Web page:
In this Book

summary
The dark years of European fascism left their indelible mark on Africa. As late as the 1970s, Angola was still ruled by white autocrats, whose dictatorship was eventually overthrown by black nationalists who had never experienced either the rule of law or participatory democracy. Empire in Africa takes the long view of history and asks whether the colonizing ventures of the Portuguese can bear comparison with those of the Mediterranean Ottomans or those experienced by Angola’s neighbors in the Belgian Congo, French Equatorial Africa, or the Dutch colonies at the Cape of Good Hope and in the Transvaal. David Birmingham takes the reader through Angola’s troubled past, which included endemic warfare for the first twenty-five years of independence, and examines the fact that in the absence of a viable neocolonial referee such as Britain or France, the warring parties turned to Cold War superpowers for a supply of guns. For a decade Angola replaced Vietnam as a field in which an international war by proxy was conducted. Empire in Africa explains how this African nation went from colony to independence, how in the 1990s the Cold War legacy turned to civil war, and how peace finally dawned in 2002.

Table of Contents

  1. Cover
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  1. Title Page, Copyright
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  1. Contents
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  1. Preface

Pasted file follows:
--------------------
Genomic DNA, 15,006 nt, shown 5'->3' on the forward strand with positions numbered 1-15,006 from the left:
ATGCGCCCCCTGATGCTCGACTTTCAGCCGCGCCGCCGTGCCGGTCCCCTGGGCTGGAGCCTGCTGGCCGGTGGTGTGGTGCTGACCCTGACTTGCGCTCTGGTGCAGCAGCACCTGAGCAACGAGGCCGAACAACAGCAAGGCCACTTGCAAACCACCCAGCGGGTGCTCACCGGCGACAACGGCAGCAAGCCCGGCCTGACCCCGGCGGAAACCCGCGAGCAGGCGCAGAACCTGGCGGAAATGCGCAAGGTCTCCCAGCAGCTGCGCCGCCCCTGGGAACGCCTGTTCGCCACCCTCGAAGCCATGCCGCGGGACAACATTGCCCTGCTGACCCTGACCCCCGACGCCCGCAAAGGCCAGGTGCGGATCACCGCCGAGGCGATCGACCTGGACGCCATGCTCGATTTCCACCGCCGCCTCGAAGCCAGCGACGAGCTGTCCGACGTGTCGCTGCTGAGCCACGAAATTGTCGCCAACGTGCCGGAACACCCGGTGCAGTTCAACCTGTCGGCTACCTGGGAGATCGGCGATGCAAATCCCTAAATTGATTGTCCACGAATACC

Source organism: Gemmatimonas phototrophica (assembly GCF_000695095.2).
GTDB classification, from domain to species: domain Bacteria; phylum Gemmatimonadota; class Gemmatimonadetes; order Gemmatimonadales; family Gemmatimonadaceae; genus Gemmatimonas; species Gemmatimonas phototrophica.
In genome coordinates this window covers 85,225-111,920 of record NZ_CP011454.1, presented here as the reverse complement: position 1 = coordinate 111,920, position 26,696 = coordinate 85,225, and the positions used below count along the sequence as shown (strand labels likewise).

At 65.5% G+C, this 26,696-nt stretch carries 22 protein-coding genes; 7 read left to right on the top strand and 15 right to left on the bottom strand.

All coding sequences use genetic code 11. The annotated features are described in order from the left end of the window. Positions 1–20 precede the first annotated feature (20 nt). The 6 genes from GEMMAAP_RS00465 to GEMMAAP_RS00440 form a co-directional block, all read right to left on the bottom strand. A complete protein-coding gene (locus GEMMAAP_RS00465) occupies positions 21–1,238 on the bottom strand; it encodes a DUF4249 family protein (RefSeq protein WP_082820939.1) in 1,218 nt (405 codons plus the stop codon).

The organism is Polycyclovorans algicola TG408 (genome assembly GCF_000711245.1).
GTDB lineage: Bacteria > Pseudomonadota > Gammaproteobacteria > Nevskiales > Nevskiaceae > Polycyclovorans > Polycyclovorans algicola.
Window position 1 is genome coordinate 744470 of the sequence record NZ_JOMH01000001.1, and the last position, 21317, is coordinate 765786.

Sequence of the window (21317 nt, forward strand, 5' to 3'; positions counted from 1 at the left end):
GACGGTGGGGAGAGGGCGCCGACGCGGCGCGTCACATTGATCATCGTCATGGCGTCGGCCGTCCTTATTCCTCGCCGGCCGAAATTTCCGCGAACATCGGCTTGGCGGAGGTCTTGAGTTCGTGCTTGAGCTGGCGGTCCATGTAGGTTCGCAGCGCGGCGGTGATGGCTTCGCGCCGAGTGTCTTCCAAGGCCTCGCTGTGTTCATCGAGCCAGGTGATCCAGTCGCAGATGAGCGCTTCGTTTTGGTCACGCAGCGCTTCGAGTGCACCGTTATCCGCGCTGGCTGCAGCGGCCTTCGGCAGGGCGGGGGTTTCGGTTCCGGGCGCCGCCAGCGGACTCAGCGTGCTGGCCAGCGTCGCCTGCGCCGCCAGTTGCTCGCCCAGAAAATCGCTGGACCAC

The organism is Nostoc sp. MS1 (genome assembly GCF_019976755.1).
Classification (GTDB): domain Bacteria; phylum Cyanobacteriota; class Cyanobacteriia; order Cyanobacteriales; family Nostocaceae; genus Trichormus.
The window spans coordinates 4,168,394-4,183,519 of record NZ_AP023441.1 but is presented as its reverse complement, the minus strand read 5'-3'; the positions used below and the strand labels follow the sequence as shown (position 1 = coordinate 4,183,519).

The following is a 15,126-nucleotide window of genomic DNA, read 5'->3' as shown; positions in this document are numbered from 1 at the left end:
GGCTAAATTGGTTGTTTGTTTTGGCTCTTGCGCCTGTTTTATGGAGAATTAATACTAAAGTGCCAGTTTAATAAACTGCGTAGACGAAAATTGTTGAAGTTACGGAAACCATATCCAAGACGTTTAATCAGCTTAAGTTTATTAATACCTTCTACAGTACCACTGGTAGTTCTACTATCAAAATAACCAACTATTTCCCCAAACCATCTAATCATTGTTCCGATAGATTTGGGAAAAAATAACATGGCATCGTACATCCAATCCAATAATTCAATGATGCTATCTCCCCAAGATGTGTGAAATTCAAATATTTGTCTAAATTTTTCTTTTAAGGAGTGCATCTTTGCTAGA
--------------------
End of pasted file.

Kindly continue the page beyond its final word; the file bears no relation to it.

2. pp. vii-x
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  1. 1. The Idea of Empire
  2. pp. 1-12
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  1. 2. Wine, Women, and War
  2. pp. 13-27
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  1. 3. Merchants and Missionaries
  2. pp. 28-40
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  1. 4. A Swiss Community in Highland Angola
  2. pp. 41-61
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  1. 5. The Case of Belgium and Portugal
  2. pp. 62-79
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  1. 6. Race and Class in a “Fascist” Colony
  2. pp. 80-95
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  1. 7. The Death Throes of Empire
  2. pp. 96-109
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  1. 8. Destabilizing the Neighborhood
  2. pp. 110-122
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  1. 9. Carnival at Luanda
  2. pp. 123-138
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  1. 10. The Struggle for Power
  2. pp. 139-158
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  1. 11. A Journey through Angola
  2. pp. 159-174
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  1. Notes
  2. pp. 175-178
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  1. Further Reading
  2. pp. 179-184
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  1. Index
  2. pp. 185-190
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Additional Information

ISBN
9780896804524
Print ISBN
9780896802483
MARC Record
OCLC
191944013
Launched on MUSE
2012-01-01
Language
English
Open Access
N
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